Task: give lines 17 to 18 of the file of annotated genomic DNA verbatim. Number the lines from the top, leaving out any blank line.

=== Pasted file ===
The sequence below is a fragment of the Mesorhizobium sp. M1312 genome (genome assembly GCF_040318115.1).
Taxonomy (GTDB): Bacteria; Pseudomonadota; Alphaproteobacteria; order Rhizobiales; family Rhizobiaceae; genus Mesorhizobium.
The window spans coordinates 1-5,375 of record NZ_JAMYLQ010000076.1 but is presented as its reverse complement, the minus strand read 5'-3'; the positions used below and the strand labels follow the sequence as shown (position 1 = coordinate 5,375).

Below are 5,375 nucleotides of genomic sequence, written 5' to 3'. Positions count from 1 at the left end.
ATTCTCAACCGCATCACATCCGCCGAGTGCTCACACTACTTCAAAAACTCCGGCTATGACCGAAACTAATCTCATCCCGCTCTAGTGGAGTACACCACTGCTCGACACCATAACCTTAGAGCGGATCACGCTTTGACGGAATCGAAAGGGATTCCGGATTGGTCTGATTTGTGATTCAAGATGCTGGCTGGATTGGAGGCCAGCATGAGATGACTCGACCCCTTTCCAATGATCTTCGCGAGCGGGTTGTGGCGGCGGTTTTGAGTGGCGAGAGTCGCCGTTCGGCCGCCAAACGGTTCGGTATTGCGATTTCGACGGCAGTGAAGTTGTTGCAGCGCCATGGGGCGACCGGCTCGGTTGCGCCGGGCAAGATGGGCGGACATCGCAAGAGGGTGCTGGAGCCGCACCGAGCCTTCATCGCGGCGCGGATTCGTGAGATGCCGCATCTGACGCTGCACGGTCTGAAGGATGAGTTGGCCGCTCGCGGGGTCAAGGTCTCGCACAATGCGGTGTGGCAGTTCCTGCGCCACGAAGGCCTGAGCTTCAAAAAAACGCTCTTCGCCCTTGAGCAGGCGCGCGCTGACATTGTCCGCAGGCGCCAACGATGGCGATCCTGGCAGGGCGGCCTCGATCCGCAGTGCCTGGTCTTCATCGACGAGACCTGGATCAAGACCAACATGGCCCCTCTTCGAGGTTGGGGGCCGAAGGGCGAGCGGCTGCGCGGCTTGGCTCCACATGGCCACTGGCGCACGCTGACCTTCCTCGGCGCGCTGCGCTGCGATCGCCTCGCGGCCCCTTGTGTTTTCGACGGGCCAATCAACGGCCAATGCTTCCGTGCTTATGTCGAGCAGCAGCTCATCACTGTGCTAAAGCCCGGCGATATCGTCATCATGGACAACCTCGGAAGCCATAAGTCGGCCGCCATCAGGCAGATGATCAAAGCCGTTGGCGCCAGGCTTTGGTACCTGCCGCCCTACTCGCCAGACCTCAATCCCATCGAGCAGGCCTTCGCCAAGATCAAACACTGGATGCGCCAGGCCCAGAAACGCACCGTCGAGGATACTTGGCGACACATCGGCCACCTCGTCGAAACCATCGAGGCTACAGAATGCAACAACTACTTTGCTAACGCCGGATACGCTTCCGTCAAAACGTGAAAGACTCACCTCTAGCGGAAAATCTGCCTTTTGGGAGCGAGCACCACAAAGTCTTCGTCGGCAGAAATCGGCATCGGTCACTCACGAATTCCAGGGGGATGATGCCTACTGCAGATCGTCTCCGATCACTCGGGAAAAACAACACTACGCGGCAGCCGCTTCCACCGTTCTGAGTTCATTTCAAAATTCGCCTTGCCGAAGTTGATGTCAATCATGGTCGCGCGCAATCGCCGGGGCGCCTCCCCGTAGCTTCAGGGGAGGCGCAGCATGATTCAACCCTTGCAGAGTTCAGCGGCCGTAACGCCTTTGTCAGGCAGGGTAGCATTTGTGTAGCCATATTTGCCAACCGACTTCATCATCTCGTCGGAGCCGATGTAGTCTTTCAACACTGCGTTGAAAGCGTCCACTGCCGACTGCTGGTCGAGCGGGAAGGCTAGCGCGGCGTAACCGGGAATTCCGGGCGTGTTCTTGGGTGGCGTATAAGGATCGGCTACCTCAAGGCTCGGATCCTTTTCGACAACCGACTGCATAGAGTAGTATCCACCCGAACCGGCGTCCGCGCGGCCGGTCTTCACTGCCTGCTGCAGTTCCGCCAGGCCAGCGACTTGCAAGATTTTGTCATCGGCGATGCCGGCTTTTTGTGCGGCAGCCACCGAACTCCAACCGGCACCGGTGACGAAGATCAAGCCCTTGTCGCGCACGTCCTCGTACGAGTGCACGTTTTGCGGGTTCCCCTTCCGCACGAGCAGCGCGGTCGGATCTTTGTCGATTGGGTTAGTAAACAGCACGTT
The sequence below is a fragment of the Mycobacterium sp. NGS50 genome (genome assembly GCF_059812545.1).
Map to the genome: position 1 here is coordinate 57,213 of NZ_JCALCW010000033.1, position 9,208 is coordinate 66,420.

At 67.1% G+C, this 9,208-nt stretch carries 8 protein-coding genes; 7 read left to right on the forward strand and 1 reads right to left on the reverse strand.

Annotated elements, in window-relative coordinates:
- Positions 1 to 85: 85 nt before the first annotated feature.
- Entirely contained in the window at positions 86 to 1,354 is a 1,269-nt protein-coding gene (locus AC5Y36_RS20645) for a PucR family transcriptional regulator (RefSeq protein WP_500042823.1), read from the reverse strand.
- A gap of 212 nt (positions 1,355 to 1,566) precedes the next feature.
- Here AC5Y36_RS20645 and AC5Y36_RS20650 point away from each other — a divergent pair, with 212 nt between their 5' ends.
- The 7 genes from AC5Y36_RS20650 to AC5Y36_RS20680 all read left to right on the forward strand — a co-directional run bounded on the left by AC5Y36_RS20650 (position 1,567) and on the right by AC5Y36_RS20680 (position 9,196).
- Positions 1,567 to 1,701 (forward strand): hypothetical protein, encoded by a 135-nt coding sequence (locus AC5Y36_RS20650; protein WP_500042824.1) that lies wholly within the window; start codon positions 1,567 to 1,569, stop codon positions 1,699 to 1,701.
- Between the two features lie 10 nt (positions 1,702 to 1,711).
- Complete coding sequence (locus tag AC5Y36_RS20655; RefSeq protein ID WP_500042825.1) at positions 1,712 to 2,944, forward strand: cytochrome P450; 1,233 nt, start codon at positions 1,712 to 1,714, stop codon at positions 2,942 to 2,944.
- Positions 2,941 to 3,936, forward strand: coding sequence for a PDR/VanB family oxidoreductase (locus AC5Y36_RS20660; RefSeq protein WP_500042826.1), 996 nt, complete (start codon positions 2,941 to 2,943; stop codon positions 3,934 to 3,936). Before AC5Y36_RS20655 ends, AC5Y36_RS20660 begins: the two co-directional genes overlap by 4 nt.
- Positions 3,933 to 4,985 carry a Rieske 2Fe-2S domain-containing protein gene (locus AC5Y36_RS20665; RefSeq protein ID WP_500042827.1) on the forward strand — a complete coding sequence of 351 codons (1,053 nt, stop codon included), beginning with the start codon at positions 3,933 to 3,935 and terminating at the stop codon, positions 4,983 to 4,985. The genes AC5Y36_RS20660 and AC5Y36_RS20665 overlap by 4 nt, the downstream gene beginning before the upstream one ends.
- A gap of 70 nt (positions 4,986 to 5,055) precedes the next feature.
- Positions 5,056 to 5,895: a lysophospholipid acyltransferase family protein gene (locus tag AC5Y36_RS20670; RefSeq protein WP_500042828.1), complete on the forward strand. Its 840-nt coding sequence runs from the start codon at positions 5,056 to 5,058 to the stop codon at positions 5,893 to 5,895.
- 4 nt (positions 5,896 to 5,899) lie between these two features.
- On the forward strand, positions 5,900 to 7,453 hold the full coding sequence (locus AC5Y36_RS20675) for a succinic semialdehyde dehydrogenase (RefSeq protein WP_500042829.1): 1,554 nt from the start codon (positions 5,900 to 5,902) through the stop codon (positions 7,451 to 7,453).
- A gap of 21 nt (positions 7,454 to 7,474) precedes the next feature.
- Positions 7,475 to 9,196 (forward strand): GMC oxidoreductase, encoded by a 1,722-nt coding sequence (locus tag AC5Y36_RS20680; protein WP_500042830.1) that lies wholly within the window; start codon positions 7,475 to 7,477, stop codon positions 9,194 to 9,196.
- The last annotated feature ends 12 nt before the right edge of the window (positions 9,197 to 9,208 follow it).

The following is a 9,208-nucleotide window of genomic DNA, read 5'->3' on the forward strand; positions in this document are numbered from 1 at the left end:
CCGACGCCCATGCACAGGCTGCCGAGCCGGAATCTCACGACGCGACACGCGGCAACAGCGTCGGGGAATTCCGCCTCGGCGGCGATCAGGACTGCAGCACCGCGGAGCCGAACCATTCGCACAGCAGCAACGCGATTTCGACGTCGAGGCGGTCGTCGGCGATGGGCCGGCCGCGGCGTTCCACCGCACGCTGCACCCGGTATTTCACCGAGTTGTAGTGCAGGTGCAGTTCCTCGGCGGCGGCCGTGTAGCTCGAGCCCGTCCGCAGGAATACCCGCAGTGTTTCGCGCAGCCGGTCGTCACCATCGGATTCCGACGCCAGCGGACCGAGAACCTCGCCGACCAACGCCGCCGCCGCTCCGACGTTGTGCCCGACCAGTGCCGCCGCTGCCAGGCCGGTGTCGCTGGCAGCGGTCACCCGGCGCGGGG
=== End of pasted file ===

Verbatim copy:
- Complete coding sequence (locus tag AC5Y36_RS20655; RefSeq protein ID WP_500042825.1) at positions 1,712 to 2,944, forward strand: cytochrome P450; 1,233 nt, start codon at positions 1,712 to 1,714, stop codon at positions 2,942 to 2,944.
- Positions 2,941 to 3,936, forward strand: coding sequence for a PDR/VanB family oxidoreductase (locus AC5Y36_RS20660; RefSeq protein WP_500042826.1), 996 nt, complete (start codon positions 2,941 to 2,943; stop codon positions 3,934 to 3,936). Before AC5Y36_RS20655 ends, AC5Y36_RS20660 begins: the two co-directional genes overlap by 4 nt.